(LEAD) (Yonhap Forum) Moon's adviser calls on N.K. to take bold measures to resume nuclear talks
(ATTN: ADDS experts' comments in last 3 paras, 2nd photo)
By Choi Soo-hyang
SEOUL, June 27 (Yonhap) -- North Korea should offer to take bold denuclearization measures to help resume the stalled negotiations with the United States, a special security adviser to President Moon Jae-in said Thursday.
Moon Chung-in, a special presidential adviser for unification, foreign and security affairs, made the remarks during the 5th Yonhap News Symposium on Korean Peace, suggesting an inspection of the North's Punggye-ri nuclear test site and dismantlement of its Dongchang-ri missile launch site as possible options.
"I believe that the North should make the determination for dialogue," he said in a special lecture session. "It will be very desirable for North Korea to come out to talks with a proposal acceptable to both the U.S. and the North."
At the same time, Moon also called on the U.S. to be more flexible, saying that if it is not going to lift sanctions in the course of the denuclearization negotiations, it should instead be able to discuss security guarantees for the North.
"What I'm saying to the U.S. is that if it insists on putting sanctions relief at the end of the (denuclearization) process, not at the entrance, we need reverse thinking of exchanging establishment of relations between the North and the U.S. for North Korea's denuclearization," he said.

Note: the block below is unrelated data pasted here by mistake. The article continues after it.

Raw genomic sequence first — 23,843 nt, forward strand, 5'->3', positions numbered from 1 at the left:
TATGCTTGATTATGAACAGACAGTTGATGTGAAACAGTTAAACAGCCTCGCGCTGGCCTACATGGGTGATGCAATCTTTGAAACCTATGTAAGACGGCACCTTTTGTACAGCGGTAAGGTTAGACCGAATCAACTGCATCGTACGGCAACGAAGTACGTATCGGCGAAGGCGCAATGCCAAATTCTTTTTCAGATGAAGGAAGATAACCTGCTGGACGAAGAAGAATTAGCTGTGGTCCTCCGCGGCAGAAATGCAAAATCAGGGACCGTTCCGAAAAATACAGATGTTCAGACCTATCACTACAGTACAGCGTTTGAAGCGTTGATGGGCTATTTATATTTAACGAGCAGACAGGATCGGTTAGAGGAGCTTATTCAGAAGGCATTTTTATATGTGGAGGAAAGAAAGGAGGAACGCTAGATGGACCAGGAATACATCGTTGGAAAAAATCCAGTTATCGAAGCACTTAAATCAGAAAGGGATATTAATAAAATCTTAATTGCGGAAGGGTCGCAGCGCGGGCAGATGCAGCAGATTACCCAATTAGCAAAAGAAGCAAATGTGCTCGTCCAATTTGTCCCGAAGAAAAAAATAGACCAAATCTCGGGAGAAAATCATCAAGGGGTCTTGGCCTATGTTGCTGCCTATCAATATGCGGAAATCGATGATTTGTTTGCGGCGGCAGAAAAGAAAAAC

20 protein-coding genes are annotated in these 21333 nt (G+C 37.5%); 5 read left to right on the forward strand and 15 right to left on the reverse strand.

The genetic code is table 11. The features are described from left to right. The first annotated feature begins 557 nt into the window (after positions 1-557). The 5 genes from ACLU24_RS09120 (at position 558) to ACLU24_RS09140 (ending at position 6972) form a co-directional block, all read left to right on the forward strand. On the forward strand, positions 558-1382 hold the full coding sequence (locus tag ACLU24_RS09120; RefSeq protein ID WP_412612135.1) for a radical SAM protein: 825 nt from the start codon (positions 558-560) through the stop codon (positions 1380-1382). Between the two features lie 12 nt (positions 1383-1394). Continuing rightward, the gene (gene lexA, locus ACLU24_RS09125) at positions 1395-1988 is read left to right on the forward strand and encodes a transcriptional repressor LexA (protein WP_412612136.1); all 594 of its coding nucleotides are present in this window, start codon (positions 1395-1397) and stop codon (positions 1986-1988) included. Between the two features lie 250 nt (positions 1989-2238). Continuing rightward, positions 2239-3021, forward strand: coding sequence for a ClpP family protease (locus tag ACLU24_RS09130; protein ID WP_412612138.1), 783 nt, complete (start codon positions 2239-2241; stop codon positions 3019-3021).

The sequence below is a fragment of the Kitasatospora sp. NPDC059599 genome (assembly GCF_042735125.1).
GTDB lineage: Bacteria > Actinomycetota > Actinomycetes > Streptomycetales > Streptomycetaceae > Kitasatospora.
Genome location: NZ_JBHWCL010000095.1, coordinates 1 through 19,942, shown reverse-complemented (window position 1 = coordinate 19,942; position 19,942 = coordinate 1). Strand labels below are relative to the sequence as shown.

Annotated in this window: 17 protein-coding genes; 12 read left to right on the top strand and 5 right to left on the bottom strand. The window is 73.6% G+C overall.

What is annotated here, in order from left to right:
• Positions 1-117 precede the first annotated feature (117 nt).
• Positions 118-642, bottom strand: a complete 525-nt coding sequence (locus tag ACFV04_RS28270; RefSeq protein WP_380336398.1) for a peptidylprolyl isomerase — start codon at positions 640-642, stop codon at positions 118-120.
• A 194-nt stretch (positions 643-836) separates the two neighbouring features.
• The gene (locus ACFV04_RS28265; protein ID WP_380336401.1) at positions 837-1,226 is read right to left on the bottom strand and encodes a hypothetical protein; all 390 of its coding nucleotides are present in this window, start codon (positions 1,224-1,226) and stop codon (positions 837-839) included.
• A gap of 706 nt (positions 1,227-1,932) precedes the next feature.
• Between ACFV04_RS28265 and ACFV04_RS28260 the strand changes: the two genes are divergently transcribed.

The adviser said U.S. Special Representative for North Korea Stephen Biegun's recent comments on the need for a "flexible approach" and Washington's understanding of North Korea's stance emphasizing security guarantees are noteworthy.
The remarks came as North Korea has been ramping up criticism against Seoul and Washington.
Earlier in the day, Kwon Jong-gun, director general of the North Korean foreign ministry's American affairs department, released a statement and called for a new proposal from the U.S., saying that not much time is left until the end-of-the-year deadline Pyongyang imposed earlier.
The statement came one day after a spokesperson for the North's foreign ministry slammed U.S. Secretary of State Mike Pompeo and other officials for preventing improvement in relations between the two countries with "antagonism" toward Pyongyang.
Nuclear talks between the North and the U.S. have been stalled since the February breakdown of the summit between U.S. President Donald Trump and North Korean leader Kim Jong-un as they failed to match Pyongyang's denuclearization steps with Washington's sanctions relief.
In April, the North's leader said that he will wait for the U.S. to make a "courageous" decision until the end of this year, apparently urging Washington to ease what it sees as unilateral denuclearization demands.
During a separate discussion session at the forum, experts called for economic cooperation between the two Koreas and in the broader region to build lasting peace on the peninsula.
Professor Kim Joon-hyung at Handong Global University said South Korea should propose a new Korean Peninsula regime that calls for establishing a community of peace and economic cooperation to other regional players.
Professor Lim Eul-chul at the Institute for Far East Studies at Kyungnam University said transforming North Korea to accept global standards and become a normal state of the international community will be a key task to establish such a new order in the region.
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